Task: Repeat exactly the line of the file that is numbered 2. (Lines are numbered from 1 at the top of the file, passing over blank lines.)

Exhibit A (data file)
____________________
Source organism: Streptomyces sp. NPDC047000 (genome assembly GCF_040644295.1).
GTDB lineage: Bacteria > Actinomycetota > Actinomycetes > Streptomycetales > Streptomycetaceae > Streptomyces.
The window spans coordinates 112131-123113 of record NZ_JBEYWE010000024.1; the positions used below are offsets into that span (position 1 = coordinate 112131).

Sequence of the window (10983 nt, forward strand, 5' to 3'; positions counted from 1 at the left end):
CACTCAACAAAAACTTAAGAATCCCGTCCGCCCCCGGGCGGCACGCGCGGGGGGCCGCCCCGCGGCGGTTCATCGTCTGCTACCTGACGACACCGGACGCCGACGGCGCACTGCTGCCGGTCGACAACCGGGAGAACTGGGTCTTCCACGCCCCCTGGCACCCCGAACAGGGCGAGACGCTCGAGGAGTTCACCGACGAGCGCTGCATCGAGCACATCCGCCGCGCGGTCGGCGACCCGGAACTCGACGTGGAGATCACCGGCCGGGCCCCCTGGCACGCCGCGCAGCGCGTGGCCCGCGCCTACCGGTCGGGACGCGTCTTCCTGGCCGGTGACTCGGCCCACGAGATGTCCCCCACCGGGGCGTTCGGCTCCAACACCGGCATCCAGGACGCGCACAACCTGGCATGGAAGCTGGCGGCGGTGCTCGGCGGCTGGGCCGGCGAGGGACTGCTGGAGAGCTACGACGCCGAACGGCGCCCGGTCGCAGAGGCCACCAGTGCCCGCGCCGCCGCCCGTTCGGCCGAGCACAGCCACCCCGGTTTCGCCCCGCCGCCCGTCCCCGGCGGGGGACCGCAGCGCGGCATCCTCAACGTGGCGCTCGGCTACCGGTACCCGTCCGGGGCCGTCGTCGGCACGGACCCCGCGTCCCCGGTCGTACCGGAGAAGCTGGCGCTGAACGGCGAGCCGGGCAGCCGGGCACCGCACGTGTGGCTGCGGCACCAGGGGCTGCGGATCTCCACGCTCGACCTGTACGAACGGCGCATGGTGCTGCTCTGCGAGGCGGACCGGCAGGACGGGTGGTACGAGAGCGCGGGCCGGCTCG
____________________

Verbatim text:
GTDB lineage: Bacteria > Actinomycetota > Actinomycetes > Streptomycetales > Streptomycetaceae > Streptomyces.